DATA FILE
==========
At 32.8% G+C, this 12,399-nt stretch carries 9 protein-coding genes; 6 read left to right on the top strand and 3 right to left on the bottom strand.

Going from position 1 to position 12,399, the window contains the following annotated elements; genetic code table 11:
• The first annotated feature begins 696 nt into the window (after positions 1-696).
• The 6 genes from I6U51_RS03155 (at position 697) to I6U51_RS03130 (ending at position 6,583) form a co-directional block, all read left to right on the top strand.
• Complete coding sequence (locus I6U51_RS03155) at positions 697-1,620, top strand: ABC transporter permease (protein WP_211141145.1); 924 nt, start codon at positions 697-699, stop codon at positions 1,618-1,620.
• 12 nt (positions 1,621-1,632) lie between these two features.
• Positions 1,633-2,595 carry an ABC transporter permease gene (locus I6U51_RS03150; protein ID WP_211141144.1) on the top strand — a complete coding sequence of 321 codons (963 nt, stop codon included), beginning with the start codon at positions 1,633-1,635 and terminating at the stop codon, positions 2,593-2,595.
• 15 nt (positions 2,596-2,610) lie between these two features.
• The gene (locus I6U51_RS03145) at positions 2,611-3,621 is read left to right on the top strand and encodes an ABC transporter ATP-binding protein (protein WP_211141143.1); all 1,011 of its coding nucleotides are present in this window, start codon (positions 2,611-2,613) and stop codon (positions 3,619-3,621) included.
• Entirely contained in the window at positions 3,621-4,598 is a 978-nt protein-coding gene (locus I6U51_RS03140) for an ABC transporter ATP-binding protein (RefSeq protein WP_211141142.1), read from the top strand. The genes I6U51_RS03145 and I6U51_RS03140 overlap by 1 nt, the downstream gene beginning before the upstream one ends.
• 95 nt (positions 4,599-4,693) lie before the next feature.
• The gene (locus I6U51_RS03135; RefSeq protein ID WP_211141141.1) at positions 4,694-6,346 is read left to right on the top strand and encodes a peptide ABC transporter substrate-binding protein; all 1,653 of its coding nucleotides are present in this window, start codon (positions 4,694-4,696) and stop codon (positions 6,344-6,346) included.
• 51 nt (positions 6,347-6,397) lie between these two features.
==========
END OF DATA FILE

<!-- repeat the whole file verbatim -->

At 32.8% G+C, this 12,399-nt stretch carries 9 protein-coding genes; 6 read left to right on the top strand and 3 right to left on the bottom strand.

Going from position 1 to position 12,399, the window contains the following annotated elements; genetic code table 11:
• The first annotated feature begins 696 nt into the window (after positions 1-696).
• The 6 genes from I6U51_RS03155 (at position 697) to I6U51_RS03130 (ending at position 6,583) form a co-directional block, all read left to right on the top strand.
• Complete coding sequence (locus I6U51_RS03155) at positions 697-1,620, top strand: ABC transporter permease (protein WP_211141145.1); 924 nt, start codon at positions 697-699, stop codon at positions 1,618-1,620.
• 12 nt (positions 1,621-1,632) lie between these two features.
• Positions 1,633-2,595 carry an ABC transporter permease gene (locus I6U51_RS03150; protein ID WP_211141144.1) on the top strand — a complete coding sequence of 321 codons (963 nt, stop codon included), beginning with the start codon at positions 1,633-1,635 and terminating at the stop codon, positions 2,593-2,595.
• 15 nt (positions 2,596-2,610) lie between these two features.
• The gene (locus I6U51_RS03145) at positions 2,611-3,621 is read left to right on the top strand and encodes an ABC transporter ATP-binding protein (protein WP_211141143.1); all 1,011 of its coding nucleotides are present in this window, start codon (positions 2,611-2,613) and stop codon (positions 3,619-3,621) included.
• Entirely contained in the window at positions 3,621-4,598 is a 978-nt protein-coding gene (locus I6U51_RS03140) for an ABC transporter ATP-binding protein (RefSeq protein WP_211141142.1), read from the top strand. The genes I6U51_RS03145 and I6U51_RS03140 overlap by 1 nt, the downstream gene beginning before the upstream one ends.
• 95 nt (positions 4,599-4,693) lie before the next feature.
• The gene (locus I6U51_RS03135; RefSeq protein ID WP_211141141.1) at positions 4,694-6,346 is read left to right on the top strand and encodes a peptide ABC transporter substrate-binding protein; all 1,653 of its coding nucleotides are present in this window, start codon (positions 4,694-4,696) and stop codon (positions 6,344-6,346) included.
• 51 nt (positions 6,347-6,397) lie between these two features.